The Minstrel in the Gallery

MF Husain
MF Husain
Age: 94
Profession: Artist and occasional filmmaker
Desire for mischief: Husain loves to shock. He briefly contemplated opening a 2011 show in New York with two girls under his arms, a la the Mahatma. Except, he planned to hire a pair of Caucasians for extra dash Photo: Satish Kumar

WITH characteristic flair, MF Husain once came up with the perfect selfdescription. “India is a giant circus,” he said, “and I am its rangeela joker.” Given that India exiled him, that image can now include the circus of the globe, Husain still the gleeful jester. Nothing can stop the man. Even at 94, Husain is in constant, infectious, prodigious motion, his fingers drumming restlessly on an imaginary tabla. One day in Abu Dhabi, the next in Qatar. Summers in London, winters in Dubai. He is like a time traveller without a body. He is currently learning Arabic and working on three gigantic projects: a series of 99 canvases on the Arab civilisation; a series on Indian civilisation; and one on the history of Indian cinema. He might have a dozen luxury flats in Dubai and a fleet of uber luxury cars, but for all his Kubla Khan-like wealth, he sleeps on a mattress in his drawing room, and everywhere, he travels alone.

“When chacha is at home, there is no time to breathe,” laughs his niece Sabiha and nephew Fida. He has transformed their lives. Movies, caramel popcorn, concerts, lunch everyday at upmarket Noodle Bar, dinner at downmarket Ravi dhaba, tea at a Malabari takeaway. Husain wakes at 7am and sometimes keeps going till one at night. Fluid, unfaltering, he is possessed of a mysterious joie de vivre — an embrace of life — that borders almost on the divine. But ask him for the key to his life and there is only one answer: “I live to paint.”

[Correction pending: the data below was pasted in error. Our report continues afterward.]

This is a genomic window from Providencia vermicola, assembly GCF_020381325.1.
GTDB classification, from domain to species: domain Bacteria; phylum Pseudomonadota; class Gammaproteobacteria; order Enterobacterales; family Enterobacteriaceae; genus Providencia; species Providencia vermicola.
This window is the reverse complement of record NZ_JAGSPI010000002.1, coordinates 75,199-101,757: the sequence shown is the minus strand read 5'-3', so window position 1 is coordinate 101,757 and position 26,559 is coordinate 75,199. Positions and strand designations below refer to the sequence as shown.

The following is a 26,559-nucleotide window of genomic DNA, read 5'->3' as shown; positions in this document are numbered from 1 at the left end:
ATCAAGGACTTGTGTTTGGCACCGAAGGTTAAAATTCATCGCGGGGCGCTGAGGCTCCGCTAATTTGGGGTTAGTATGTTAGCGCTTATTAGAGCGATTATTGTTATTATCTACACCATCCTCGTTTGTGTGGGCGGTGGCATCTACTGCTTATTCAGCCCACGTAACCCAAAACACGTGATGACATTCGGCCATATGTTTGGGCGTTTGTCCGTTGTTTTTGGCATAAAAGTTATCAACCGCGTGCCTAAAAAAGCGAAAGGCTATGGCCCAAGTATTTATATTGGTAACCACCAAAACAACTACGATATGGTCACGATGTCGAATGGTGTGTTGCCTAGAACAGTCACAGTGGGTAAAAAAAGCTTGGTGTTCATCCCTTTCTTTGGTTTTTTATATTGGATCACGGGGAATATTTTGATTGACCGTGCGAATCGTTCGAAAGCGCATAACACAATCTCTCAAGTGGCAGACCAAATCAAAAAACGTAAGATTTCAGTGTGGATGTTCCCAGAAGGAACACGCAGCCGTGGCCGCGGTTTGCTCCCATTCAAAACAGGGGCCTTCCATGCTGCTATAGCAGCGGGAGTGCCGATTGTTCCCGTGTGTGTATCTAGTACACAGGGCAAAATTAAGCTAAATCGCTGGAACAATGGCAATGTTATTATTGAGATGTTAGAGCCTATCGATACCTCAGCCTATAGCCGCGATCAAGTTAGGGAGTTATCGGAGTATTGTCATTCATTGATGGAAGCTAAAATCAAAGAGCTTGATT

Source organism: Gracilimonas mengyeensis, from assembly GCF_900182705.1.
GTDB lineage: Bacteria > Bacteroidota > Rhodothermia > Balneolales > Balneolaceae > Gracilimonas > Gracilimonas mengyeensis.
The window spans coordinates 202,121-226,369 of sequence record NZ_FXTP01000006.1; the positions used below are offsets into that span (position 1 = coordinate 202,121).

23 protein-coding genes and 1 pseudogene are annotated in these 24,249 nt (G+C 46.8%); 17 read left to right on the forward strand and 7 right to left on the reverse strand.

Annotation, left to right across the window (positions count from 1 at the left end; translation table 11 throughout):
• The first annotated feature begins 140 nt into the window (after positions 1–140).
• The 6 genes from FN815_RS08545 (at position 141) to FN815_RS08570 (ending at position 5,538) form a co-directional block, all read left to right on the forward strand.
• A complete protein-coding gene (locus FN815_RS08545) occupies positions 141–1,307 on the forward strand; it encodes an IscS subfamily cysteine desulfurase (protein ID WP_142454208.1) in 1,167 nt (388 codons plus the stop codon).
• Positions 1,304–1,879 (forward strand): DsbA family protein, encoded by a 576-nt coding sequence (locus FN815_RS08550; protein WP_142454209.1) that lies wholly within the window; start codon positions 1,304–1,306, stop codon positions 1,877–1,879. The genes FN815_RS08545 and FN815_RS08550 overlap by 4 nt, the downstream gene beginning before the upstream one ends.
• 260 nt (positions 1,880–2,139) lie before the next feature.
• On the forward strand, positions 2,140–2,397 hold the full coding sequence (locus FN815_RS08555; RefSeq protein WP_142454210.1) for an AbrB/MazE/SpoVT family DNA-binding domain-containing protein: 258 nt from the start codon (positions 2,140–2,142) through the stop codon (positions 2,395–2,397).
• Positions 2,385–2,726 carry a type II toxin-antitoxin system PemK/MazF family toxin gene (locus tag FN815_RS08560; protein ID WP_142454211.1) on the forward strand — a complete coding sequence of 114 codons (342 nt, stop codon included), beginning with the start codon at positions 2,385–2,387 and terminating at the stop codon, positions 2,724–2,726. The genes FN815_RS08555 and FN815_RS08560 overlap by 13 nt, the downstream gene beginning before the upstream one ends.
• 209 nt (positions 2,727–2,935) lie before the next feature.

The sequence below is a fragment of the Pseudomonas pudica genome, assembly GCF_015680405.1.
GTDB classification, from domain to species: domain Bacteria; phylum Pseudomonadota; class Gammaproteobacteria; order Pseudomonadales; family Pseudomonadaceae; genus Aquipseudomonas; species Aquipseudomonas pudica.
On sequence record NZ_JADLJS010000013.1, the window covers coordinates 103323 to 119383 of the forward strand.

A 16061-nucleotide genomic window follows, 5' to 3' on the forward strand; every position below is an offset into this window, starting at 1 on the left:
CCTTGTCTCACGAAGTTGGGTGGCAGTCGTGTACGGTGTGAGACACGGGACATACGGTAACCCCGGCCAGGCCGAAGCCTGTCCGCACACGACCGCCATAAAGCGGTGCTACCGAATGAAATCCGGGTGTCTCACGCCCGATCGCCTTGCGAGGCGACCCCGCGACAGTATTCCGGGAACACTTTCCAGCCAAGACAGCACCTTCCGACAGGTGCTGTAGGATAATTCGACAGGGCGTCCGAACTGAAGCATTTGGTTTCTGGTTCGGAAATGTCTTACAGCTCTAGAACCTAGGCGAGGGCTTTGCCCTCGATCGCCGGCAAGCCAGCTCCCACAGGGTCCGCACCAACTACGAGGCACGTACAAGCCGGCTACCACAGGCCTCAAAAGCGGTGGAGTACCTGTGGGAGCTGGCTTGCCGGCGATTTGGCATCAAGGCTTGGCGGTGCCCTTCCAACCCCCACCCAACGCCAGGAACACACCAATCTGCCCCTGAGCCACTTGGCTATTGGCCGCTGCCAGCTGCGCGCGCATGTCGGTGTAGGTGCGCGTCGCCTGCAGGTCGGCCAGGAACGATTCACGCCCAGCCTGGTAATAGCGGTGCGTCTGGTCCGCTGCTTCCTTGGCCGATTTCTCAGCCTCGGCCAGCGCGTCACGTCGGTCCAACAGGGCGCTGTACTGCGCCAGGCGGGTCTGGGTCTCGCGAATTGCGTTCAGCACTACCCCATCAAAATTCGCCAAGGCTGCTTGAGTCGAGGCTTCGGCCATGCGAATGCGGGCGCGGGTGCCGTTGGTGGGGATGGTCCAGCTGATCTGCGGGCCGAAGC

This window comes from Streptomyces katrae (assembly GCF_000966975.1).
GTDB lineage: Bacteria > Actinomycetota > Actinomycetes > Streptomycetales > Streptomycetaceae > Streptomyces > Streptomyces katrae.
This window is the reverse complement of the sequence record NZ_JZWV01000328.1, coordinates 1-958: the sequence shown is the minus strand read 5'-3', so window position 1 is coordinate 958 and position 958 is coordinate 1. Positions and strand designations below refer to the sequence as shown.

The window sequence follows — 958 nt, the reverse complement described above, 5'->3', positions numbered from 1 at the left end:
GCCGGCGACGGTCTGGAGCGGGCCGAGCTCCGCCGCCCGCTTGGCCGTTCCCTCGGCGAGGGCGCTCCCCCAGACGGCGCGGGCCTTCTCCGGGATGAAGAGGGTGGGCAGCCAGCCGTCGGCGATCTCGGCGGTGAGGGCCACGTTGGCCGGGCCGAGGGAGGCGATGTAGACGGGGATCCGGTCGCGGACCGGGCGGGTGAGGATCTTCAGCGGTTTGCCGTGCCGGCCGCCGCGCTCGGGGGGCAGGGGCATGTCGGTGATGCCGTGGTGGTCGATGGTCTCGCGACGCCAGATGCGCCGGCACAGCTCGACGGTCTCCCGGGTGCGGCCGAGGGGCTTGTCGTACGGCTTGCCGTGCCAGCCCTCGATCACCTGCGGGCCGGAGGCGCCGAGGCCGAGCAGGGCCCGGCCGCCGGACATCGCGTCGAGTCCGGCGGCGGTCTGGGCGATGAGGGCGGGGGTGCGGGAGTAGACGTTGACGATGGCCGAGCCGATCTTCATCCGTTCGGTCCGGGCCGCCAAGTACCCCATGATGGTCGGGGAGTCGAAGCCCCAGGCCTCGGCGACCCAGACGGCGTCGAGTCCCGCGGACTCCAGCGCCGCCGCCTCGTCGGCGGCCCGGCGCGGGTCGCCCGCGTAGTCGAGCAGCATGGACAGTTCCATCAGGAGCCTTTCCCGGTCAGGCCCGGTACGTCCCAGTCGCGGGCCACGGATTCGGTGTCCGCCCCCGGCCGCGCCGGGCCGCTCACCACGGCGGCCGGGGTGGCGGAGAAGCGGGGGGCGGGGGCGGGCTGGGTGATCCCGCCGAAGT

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Shoma Chaudhury is Managing Editor, Tehelka, a weekly newsmagazine widely respected for its investigative and public interest journalism. Earlier she had worked with The Pioneer, India Today, and Outlook. In 2000, she left Outlook to join Tarun Tejpal, and was among the team that started When Tehelka was forced to close down by the government after its seminal story on defence corruption, she was one of four people who stayed on to fight and articulate Tehelka‘s vision and relaunch it as a national weekly.

Shoma has written extensively on several areas of conflict in India – people vs State; the Maoist insurgency, the Muslim question, and issues of capitalist development and land grab. She has won several awards, including the Ramnath Goenka Award and the Chameli Devi Award for the most outstanding woman journalist in 2009. In 2011, Newsweek (USA) picked her as one of 150 power women who “shake the world”. In May 2012, she also won the Mumbai Press Club Award for best political reporting. She lives in Delhi and has two sons.


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